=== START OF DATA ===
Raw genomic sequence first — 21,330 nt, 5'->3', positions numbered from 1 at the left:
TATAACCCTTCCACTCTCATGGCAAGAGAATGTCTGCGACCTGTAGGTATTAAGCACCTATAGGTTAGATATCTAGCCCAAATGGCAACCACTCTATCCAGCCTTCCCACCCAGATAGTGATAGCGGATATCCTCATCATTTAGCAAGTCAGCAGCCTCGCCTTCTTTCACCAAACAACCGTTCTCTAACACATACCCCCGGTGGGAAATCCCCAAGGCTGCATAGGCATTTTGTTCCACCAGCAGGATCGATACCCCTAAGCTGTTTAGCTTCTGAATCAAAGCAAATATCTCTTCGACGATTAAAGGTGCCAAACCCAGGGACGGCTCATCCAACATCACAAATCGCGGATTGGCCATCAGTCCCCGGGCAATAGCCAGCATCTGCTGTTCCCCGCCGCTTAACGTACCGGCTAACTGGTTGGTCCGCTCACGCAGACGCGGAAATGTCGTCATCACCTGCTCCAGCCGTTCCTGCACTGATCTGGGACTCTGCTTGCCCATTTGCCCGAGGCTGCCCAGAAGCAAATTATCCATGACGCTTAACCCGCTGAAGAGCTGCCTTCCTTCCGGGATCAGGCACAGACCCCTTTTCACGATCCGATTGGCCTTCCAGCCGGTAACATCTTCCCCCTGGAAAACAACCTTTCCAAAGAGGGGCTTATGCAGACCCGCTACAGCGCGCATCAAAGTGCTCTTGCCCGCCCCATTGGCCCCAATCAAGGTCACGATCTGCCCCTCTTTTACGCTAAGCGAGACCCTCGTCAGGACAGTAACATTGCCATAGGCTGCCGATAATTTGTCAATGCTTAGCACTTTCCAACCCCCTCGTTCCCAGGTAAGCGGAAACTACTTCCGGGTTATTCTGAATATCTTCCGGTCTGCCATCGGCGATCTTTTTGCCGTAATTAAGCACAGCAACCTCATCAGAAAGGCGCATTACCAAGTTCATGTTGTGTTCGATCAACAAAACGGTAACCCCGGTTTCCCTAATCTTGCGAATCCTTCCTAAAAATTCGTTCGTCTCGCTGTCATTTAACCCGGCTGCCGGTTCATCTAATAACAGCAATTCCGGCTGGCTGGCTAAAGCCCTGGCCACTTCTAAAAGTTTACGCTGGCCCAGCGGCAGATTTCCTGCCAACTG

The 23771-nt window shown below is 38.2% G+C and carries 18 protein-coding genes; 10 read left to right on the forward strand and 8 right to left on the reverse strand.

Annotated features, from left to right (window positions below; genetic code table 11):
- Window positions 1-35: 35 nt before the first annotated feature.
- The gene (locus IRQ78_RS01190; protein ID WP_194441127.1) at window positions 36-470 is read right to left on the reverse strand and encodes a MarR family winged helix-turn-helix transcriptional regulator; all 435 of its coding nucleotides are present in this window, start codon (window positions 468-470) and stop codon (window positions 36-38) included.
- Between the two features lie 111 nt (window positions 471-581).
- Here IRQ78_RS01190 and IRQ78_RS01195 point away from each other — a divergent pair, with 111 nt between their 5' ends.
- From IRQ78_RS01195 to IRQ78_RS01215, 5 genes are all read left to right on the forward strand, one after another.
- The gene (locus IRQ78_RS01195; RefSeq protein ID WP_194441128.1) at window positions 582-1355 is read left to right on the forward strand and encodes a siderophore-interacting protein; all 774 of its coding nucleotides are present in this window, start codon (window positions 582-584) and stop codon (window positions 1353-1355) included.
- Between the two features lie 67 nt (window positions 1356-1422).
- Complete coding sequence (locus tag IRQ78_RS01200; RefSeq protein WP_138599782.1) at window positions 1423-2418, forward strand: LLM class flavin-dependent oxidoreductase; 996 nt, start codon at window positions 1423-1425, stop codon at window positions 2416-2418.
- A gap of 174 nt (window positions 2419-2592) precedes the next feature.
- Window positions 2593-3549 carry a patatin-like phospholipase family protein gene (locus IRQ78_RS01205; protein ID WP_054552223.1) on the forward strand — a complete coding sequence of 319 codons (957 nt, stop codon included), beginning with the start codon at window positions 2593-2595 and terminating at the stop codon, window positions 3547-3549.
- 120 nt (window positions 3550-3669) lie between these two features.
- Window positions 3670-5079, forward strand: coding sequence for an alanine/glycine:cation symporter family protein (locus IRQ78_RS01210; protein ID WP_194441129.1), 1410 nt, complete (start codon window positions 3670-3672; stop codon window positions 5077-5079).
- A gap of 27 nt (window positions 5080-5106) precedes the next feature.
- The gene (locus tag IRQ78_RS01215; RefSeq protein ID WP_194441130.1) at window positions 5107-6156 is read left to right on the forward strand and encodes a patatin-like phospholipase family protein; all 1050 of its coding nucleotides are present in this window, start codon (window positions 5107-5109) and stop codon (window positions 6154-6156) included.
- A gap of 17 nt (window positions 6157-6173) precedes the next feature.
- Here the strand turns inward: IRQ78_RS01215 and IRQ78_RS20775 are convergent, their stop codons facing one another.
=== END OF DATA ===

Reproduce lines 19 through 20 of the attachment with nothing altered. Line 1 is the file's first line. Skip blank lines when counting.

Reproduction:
- A gap of 17 nt (window positions 6157-6173) precedes the next feature.
- Here the strand turns inward: IRQ78_RS01215 and IRQ78_RS20775 are convergent, their stop codons facing one another.